I grew up dancing ballet, beginning when I was six-years old and ending when I graduated from high school. I took it quite seriously. There is a photograph of me at my very first recital wearing a bright yellow tutu, my hair is braided and tied with a cute bow at the top of my head. My bangs are falling over my forehead. My eyes are looking straight ahead and my mouth was very serious as if what I was doing in that moment was the most important thing that had happened to me in my six years of life. I took this dancing thing seriously and I wanted to succeed at it.
My dance studio was in a tiny house, that looked more like a shack, in my small town. My ballet teacher was all of five feet tall with a smoker’s hack and disheveled hair. Her face wore the tired lines and divots of years of substance abuse. She would stomp up the stairs, always late, from the home she resided in below the studio. Whiskey, disguised as iced tea, sloshed around and the ice would clink against the sides of the glass as she made her way across the dance floor.
She took her place in front of the old record player and put in a new Tchaikovsky or Bach. The needle would screech and moan over the old vinyl. With her head bowed and eyes closed, she would listen to the music with intention while she choreographed our dance routines in her head.
I had heard other studios in bigger towns had real live pianos with piano teachers that serenaded the dancers while they floated across the wood floors, but my studio wasn’t that kind of studio. My studio was the whiskey on the rocks fly-by-the-seat of your pants kind of studio.
My teacher would yell at us if we weren’t paying attention or could not memorize our routines, but she did it in the most loving ways. Sometimes she wacked our feet with a stick, but we knew that if we were being singled out by her, she cared about us and thought we were worthy.
While I paint my ballet teacher out to be wretched, she did have love in her heart. She was a woman who lived a hard life as one of many ballerinas who had not made it to dance stardom, but had the deformed feet to prove she had given it her all. She married a man, also a professional dancer at one time, who turned out to be homosexual. He died of AIDS in the 80s.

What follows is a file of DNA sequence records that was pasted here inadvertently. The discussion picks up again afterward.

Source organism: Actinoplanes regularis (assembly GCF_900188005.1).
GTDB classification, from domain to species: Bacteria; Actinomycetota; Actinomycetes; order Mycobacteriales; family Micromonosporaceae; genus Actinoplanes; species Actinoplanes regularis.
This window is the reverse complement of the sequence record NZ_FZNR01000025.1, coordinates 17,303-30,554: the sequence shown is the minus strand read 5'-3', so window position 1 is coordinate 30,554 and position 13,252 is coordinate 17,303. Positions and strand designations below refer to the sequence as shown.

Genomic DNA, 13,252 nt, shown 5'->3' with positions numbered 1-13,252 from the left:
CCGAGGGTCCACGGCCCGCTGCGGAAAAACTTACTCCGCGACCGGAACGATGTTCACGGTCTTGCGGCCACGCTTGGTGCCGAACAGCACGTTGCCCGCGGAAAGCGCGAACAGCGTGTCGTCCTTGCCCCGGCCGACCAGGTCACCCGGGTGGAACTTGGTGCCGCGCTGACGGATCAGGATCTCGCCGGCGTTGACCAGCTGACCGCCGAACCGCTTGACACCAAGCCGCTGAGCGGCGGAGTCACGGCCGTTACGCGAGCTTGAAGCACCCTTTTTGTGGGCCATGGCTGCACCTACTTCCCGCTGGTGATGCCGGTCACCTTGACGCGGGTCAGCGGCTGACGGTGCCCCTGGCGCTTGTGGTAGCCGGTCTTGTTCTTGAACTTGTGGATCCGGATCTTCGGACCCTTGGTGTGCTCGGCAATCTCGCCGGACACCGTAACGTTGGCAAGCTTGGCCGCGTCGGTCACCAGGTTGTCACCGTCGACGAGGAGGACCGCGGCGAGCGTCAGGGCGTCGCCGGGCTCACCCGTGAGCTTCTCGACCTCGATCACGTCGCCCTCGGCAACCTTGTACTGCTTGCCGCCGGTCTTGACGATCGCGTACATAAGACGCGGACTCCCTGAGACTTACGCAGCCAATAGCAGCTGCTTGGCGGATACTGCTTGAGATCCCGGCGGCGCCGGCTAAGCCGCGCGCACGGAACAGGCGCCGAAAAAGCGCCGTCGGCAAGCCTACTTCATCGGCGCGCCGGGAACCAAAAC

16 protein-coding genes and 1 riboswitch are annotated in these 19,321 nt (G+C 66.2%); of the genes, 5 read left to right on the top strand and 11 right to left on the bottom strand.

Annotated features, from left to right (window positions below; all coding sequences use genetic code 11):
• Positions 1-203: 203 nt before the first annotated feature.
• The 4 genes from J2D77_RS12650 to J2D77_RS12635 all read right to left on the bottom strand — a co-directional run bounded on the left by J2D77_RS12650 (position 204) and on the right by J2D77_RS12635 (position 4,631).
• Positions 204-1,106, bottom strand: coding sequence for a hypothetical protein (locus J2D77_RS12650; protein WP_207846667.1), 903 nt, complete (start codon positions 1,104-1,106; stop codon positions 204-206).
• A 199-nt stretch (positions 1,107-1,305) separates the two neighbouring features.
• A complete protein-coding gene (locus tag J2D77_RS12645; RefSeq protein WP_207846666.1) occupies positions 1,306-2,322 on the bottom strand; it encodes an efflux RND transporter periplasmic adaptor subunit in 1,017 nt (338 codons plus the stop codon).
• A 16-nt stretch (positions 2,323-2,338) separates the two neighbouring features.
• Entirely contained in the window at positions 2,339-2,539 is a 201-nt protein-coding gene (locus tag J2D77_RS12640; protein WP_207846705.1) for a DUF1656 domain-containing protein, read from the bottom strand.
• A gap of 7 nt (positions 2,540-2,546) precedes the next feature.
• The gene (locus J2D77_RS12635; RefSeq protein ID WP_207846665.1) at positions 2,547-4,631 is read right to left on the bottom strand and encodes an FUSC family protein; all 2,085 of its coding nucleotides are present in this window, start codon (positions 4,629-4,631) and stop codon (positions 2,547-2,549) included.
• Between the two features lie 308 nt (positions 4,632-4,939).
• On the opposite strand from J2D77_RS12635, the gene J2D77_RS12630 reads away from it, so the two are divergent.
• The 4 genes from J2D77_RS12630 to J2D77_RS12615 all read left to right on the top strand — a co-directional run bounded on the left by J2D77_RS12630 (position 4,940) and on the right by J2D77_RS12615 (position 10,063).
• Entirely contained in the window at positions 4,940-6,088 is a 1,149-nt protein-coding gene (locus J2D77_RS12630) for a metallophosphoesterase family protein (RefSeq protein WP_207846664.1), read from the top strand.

Growing up dancing on Tuesdays and Thursdays in this small town studio, I became a good dancer. I knew my routines quickly and danced gracefully. When I was eleven I was named the lead roll in the annual recital, which had me convinced I was headed for greatness.
A few years later when I was thirteen, my parents signed me up for a ballet camp hosted by a ballet school in Sacramento. I would stay with a host family and four other girls and I would dance all day and have the time of my life. That was the plan. I remember being so excited about this camp that I would say to no one in particular, if I must die, please let me die after ballet camp.
The first thing we did at camp was try-out for groups. Group A was the group for the best dancers at the camp. There was group B and C for the middle of the road dancers. Lastly was group D, for those dancers who obviously completely sucked at dancing and had no real point of being at dance camp.